Xamarin, the company behind the cross-platform mobile development platform with the same name, today announced that it has recently acquired the Danish mobile testing startup LessPainful. LessPainful is the company behind the popular open source cross-platform functional test platform for Android and iOS, and Xamarin has already put this acquisition to use. The Xamarin Test Cloud, the automated user interface testing platform the company launched at its Evolve 2013 developer conference in Austin today, is based on Calabash.
Test Cloud is a pretty ingenious product that solves a real problem for mobile developers . It allows users to easily write user interface tests and then see how their apps perform on real-world devices. Indeed, LessPainful – and now Xamarin – operate a lab with hundreds of devices, and the service runs these tests directly on the device and provides users with detailed logs and screenshots about how the app performed.
As Xamarin co-founder and CEO Nat Friedman told me last week, fewer than 10 percent of developers currently use automated user interface testing for their apps. The tools that are currently on the market, he noted, tend to be hard to set up and use – and once they run, the tests are often very fragile because they rely on image recognition, so even the slightest change to the wording on a button can throw them off. Developers, however, should really run these tests, given the huge fragmentation in the mobile space (and especially on Android). They only get a short amount of time to convince users that their apps are worth using, and the smoother the experience, the more time the user will spend with the app.
Test Cloud – and Calabash – takes a different approach. It provides users with a very basic language to write tests and a great user interface for running the tests and seeing the logs. Developers can choose which phones to test their apps on or just choose to run their apps on the top 10, 20 or 30 phones on the market.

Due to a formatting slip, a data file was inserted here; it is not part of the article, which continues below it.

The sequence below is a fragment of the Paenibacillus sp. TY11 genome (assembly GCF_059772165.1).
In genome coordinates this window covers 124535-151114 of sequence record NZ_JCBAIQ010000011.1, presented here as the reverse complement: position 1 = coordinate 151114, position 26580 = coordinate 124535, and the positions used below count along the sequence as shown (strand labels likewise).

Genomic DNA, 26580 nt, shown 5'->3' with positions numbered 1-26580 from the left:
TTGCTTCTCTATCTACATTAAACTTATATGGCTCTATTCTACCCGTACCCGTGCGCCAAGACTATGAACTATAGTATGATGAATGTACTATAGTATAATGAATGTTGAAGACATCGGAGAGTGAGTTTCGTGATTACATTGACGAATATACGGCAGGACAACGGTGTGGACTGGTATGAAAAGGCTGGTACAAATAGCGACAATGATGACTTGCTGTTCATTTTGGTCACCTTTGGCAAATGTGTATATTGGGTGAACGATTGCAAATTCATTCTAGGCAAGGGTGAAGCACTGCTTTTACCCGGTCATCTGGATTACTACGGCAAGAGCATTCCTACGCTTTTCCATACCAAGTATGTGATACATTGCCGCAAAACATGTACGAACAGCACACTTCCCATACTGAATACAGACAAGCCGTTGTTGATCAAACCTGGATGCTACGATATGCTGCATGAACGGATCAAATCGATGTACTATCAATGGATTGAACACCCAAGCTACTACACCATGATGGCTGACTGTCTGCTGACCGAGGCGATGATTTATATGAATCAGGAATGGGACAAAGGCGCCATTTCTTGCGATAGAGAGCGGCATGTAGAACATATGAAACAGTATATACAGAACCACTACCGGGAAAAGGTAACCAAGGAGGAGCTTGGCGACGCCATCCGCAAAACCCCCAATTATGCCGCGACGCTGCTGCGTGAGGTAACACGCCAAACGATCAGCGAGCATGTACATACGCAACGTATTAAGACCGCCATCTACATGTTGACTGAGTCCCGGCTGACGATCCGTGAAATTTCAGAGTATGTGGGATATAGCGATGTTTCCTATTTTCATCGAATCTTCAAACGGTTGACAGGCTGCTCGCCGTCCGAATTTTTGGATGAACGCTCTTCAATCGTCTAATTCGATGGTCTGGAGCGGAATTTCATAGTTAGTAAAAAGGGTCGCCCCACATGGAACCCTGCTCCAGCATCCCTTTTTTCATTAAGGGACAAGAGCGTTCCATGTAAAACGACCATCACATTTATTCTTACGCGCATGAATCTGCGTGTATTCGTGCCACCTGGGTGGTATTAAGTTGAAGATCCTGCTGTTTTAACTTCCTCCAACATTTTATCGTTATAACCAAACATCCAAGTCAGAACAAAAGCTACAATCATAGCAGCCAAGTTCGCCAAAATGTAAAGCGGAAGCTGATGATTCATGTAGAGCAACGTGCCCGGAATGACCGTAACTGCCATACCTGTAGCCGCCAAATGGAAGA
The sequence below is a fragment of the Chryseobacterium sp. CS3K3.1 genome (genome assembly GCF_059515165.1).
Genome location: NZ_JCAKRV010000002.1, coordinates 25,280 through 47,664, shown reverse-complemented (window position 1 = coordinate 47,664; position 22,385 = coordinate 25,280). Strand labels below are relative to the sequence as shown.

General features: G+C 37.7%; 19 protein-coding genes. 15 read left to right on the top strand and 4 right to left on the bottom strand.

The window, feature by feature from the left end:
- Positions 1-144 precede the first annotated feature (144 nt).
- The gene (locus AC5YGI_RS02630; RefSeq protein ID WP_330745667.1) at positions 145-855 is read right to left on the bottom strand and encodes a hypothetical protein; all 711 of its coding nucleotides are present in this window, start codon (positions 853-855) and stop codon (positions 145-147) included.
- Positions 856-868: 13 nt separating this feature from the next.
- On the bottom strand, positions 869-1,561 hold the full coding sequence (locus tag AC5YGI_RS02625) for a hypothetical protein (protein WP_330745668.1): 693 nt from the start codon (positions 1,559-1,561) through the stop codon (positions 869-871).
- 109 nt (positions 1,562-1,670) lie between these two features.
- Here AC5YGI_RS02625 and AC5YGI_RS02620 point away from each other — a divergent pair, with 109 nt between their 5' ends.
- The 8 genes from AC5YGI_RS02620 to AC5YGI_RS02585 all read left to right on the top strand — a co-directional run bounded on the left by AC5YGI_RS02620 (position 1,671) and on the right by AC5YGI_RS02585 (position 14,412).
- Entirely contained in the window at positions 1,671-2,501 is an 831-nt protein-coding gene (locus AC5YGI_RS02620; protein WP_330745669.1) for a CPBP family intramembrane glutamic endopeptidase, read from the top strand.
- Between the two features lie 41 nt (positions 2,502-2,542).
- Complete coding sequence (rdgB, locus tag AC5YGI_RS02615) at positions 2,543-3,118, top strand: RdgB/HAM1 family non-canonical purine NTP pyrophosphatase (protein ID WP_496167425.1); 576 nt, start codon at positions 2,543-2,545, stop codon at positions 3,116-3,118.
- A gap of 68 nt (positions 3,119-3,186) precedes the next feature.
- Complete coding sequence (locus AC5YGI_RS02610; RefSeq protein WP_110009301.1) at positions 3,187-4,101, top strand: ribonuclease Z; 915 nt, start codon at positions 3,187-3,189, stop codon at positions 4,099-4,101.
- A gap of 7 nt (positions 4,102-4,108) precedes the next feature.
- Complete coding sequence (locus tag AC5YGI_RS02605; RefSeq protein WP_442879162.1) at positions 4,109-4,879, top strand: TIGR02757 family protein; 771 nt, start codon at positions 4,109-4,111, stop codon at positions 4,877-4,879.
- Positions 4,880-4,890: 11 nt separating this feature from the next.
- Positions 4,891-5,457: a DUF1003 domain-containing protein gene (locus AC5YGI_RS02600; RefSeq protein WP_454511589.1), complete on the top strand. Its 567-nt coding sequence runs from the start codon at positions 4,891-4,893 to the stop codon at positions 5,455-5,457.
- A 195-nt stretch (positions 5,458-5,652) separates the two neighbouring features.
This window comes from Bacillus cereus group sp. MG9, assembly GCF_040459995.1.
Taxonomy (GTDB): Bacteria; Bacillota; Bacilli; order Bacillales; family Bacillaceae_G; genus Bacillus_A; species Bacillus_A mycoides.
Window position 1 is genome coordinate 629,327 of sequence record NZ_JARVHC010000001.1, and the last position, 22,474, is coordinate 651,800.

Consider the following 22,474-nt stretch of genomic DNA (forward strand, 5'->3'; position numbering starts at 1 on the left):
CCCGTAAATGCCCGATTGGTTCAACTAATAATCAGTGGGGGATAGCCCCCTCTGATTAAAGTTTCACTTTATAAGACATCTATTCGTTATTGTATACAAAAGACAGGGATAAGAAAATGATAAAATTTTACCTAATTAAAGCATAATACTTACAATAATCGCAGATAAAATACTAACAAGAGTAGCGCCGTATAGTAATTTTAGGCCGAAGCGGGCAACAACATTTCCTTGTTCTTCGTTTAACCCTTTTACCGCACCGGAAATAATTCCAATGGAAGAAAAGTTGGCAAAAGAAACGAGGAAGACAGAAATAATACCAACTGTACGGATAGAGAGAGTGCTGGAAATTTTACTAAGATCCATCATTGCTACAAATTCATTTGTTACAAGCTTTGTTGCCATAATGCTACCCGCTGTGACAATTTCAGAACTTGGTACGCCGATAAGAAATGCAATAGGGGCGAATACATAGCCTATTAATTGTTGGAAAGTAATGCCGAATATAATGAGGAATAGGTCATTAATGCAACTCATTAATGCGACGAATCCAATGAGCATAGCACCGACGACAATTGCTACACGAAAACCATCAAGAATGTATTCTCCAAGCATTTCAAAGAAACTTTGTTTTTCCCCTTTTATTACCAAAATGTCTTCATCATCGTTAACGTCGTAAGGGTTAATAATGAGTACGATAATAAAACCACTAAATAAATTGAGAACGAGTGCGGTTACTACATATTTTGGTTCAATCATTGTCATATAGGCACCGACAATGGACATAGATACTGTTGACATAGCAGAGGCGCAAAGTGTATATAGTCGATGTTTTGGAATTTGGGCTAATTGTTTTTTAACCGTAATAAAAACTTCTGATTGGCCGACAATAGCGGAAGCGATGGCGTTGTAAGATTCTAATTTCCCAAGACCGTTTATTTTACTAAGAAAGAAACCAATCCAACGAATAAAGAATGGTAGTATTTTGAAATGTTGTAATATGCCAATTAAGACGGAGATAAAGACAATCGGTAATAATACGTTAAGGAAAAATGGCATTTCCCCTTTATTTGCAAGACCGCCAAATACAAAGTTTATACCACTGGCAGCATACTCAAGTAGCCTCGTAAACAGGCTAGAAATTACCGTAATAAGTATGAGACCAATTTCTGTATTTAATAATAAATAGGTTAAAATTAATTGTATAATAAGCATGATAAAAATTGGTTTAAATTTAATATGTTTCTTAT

As Friedman noted, one of the nifty features of Test Cloud is that users don’t even have to write a test to get some early results (he called it a “gateway drug” in our interview). The Xamarin App Explorer will automatically navigate through your app and visit every screen, press every button and try every UI element. All of the user interface elements are identified by object IDs and not image recognition or gesture recording, so as long as the ID remains the same, developers and designers can change the color of the layout of their apps at will and the tests will still work.
Because it can be integrated into popular continuous integration systems like Team Foundation Server, Jenkins and TeamCity (Xamarin offers plugins for those), as well as an API and command-line interface, it’s easy for developers to regularly test their apps.
Xamarin, Friedman told me, is growing rapidly. The company has over 15,000 paying customers and in total, over 300,000 developers are now using the service. Some of the company’s most well-known customers include Rdio, Clear Channel, the Portland Trailblazers and National Instruments. The launch of Xamarin 2.0, which allows developers to use Visual Studio to write iOS apps, has been a major factor in the recent interest in the company’s tools.
Access to the Test Cloud is currently only available by invite. During the beta phase, the service will be available for free to Xamarin users. After the beta ends later this year, the pricing will be based on device hours, but the company is still working out the details.